Tuesday, June 28, 2011

When Deviance Becomes the Norm

Until I can convince my friend Jack Niewold to start his own blog, I'll just have to keep posting his columns here. At least a few of them anyhow -- they're just too good to go without the attention of a larger audience. Yes, those of you on Facebook can "Friend" jack and read his stuff there. But for those of you who are afraid of Facebook (and not without reason, I might add), you'll have to find the occasional Niewold commentary over here. The one I print below is "The Road to Costco."

Today after church as my wife and I were driving to Costco for the weekly shopping, we saw a young dark man on the sidewalk: no shirt, red headband, kerchief around his neck, tight jeans, tattooed torso, cigarette, swagger, general defiance—in short, as the Hispanics of the Central Valley of California would call him, a Cholito.

Victor Davis Hanson sometimes tells of a not-so-hypothetical general surgeon at a Tulare or Fresno hospital forced off of a downtown sidewalk and threatened by a group of such individuals, the same surgeon who, later that night, will perform a pro bono procedure on one of those men—now stabbed in a knife fight—in order to save his life.

The questions of citizenship or insurability are never even raised in such situations.  To do so may well be a crime.

A few moments later, we rolled into the parking lot and got out of the car, when we heard a portly lady nearby complaining loudly that the store wouldn’t give her a refund on a package of cakes. A package of cakes? Well, we inquired, why wouldn’t they do so? “Because I don’t have a Costco card! Do you think that’s right? Why would they require me to have a card?”

Well, duh, we thought, of course you’d have to have a card, especially if you didn’t have a receipt. At Costco, as everybody knows, you have to have a card just to get in the door. My wife and I exchanged incredulous blank glances similar to those Internet animations with the funny voices, and walked off, wondering what else we’d see during our great shopping adventure.

It occurs to me, based on these passing scenes and a multitude of others like them, that there are two kinds of societies: those primarily safe for normalcy, and those primarily safe for deviancy. Most democratic societies strike a balance, but up until recently the civilized West has favored normalcy over deviancy. That is no longer the case; deviancy now threatens to overwhelm the normal.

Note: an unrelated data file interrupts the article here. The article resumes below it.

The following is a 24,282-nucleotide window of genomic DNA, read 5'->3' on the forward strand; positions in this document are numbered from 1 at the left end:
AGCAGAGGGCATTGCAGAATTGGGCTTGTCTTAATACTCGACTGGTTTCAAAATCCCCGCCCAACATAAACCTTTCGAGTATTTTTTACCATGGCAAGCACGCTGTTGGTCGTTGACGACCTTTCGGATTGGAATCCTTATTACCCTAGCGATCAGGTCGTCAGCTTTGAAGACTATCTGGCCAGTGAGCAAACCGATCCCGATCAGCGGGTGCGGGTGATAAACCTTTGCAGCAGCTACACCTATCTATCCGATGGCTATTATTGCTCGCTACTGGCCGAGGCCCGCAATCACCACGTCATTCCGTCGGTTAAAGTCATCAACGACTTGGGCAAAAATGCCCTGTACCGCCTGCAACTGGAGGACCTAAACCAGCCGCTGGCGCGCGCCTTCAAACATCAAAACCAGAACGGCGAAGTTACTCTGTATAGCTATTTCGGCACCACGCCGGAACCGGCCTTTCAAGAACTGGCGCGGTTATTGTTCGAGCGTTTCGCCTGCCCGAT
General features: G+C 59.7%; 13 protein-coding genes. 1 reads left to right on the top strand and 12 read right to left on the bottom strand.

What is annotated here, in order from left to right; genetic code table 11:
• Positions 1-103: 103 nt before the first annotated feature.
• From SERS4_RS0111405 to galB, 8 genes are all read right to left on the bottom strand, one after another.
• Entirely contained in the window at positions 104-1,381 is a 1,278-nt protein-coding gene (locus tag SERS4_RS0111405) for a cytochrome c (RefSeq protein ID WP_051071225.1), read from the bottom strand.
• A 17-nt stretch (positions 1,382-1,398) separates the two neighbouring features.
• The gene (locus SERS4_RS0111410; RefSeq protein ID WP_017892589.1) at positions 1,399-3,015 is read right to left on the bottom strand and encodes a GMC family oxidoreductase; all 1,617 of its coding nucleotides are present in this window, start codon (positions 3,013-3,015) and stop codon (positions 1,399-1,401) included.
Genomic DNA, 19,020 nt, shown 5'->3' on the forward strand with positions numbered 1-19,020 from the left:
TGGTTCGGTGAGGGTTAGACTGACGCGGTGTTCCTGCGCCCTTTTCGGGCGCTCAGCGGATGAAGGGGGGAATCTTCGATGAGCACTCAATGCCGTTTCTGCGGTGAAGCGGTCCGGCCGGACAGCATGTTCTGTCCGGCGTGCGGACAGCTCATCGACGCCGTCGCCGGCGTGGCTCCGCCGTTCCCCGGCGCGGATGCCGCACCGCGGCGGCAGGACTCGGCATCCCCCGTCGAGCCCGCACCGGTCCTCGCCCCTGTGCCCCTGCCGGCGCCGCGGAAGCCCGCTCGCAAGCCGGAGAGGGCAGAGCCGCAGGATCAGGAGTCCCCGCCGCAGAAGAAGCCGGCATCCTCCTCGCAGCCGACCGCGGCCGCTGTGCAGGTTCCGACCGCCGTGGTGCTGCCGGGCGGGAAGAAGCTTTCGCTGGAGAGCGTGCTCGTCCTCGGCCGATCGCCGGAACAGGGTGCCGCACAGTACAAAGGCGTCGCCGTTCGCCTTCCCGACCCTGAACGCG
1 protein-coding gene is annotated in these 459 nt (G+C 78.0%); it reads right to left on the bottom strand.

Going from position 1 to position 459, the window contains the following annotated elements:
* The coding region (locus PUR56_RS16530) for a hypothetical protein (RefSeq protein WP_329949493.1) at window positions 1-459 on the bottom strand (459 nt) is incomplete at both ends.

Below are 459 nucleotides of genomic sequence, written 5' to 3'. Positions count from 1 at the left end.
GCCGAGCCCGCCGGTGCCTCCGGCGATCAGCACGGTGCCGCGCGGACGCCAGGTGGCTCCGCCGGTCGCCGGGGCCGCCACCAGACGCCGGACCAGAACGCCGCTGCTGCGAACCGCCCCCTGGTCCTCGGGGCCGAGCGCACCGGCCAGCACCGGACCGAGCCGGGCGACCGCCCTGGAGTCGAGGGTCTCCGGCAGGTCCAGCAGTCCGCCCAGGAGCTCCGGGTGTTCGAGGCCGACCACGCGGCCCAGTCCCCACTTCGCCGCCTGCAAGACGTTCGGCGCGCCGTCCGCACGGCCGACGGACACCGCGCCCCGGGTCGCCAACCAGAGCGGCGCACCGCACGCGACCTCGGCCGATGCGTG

Try speaking out against almost any kind of deviancy, and you may face possible hate crimes charges. Speak out against normalcy, and you are considered “cool.”

These days we’re expected to show equal respect to anyone or anything that wanders into the Star Wars Cantina that our culture has become.

I know, I know, the good progressive will at this point actually look up from his light-emitting diode and ask in a voice both wise and weary, “Who’s to define what’s normal, and what’s deviant?”

The question itself is an example of deviance. No society has ever survived where a  permissible range of human behaviors expanded without limits. The glories of the secular democracies has always been their ability to both foster and to assimilate dissent, nonconformity and aberration. The death of those same societies is ensured when they no longer recognize where moral boundaries lie. 

Of course, we all know the difference between normalcy and deviancy, even when we’re too intimidated to admit it. (So completely have we internalized multicultural agnosticism.) Still, the wanabee gangbanger is deviant, no matter how you romanticize him. The clueless woman is deviant, no matter how you might want to identify with her small-minded populism.

What’s different today is that we have a pop culture, a legal system, an educational establishment, and even a presidential administration directed towards enshrining the rights of deviants while deriding or penalizing the normal. This can’t end well.